I’m going to get a manicure today. I wonder if I’ll tear it to shreds trying to open something when I get home. Maybe it will be something as simple as a tear-back can of soup. I can never do it in one fell swoop. I always have to find something to pry up the round thing on top and then pull as hard as I can, and maybe get it open enough that the soup will fall out.
Losing your keys is always frustrating: it’s worse for an older person. It’s another humiliation, another chink in the carefully constructed armor of creating a life where you try to put everything in the same place when you come home, write post-it notes all over the house and choose easy-to-recall passwords only to be told you have to change them - add a capital or a number or some other memory-confounding combination.
I saw a play last weekend called Assisted Living. It got me to thinking. We spend so much on the so-called quality of life - or dying - for sick, older people. Be it live-in help, assisted living, supported living, nursing homes, hospice, whatever, it’s all there, and it costs plenty, no matter who’s paying.
Hang on kids, because the metaphors, similes, half-quotes and cries of desperation are going to fly. I am in an extended state of anxiety, and it's all because of Steve Jobs, who shall henceforth be referred to as Stevistopheles.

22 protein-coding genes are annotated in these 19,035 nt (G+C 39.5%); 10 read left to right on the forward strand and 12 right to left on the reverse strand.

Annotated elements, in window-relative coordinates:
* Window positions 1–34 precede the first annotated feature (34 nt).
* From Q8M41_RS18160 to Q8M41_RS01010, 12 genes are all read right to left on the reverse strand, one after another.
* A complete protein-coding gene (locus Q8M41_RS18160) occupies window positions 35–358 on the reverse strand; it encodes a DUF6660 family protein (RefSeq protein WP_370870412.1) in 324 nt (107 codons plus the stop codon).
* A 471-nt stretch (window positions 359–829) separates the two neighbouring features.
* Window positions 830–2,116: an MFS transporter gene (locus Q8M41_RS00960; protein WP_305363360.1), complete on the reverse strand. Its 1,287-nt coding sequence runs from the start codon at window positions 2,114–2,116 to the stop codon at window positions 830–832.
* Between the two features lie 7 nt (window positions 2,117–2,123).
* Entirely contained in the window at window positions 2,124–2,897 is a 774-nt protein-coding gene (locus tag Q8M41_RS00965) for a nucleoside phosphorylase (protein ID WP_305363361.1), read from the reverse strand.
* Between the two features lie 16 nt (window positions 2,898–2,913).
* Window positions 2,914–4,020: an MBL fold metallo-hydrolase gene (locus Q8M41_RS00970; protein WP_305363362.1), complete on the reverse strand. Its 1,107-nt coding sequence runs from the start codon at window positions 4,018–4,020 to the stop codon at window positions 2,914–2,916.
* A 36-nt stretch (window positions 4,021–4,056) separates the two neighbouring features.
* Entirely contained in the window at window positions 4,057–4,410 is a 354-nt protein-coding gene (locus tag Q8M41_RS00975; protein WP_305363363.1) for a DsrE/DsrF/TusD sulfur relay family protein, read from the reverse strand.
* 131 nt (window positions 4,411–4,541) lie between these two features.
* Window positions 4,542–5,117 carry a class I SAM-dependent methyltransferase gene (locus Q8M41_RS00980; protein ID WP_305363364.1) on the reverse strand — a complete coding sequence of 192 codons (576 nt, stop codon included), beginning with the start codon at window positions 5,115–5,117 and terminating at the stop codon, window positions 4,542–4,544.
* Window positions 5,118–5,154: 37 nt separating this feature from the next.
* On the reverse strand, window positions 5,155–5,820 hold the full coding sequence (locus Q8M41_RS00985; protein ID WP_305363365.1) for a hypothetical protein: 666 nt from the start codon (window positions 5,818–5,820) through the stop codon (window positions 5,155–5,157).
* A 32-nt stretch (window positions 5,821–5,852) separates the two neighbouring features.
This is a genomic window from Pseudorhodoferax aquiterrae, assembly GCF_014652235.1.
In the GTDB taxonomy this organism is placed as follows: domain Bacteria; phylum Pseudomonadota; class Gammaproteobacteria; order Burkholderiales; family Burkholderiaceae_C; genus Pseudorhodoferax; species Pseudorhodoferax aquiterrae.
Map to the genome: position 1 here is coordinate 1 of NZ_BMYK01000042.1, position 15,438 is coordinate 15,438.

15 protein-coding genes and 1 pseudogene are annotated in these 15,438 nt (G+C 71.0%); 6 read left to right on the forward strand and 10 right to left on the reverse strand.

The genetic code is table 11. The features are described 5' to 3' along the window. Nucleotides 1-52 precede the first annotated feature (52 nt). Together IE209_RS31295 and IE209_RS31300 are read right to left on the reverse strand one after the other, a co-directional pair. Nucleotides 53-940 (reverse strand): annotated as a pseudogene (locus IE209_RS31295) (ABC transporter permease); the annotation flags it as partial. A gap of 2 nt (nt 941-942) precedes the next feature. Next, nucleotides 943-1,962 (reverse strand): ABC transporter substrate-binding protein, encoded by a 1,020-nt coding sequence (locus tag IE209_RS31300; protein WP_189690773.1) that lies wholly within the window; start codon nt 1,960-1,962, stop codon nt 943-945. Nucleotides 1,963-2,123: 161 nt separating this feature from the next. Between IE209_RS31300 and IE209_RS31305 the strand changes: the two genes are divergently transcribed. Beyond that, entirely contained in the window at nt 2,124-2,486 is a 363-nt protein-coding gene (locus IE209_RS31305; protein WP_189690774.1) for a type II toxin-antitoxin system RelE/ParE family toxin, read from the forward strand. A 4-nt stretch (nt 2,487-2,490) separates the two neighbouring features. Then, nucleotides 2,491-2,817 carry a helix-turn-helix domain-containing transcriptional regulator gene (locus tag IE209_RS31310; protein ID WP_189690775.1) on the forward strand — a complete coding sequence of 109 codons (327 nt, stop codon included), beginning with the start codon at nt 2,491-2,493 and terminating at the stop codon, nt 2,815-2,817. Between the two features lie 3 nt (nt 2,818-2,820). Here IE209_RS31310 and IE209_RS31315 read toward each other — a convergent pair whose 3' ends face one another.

Not only am I growing old, but my name is being phased out. I wonder if other people whose names also begin with O followed by an apostrophe, as in O'Grady, are having my experience with their surnames.
Early this summer, I said goodbye to my beloved 1999 Olds Intrigue, dark green, beige leather interior. It even had Cadillac padding in the front seat — one of my bargaining chips when I bought it at the late Foley-Rice dealership.
Ilene Beckerman's book Love, Loss and What I Wore — now a play by Nora and Delia Ephron — was first published in 1995. I gave it to several of my friends as gifts. It's a playful, poignant book about important events in women's lives, happy or sad, and how we can picture what we were wearing at the time. I invite you to share your memorable outings and outfits.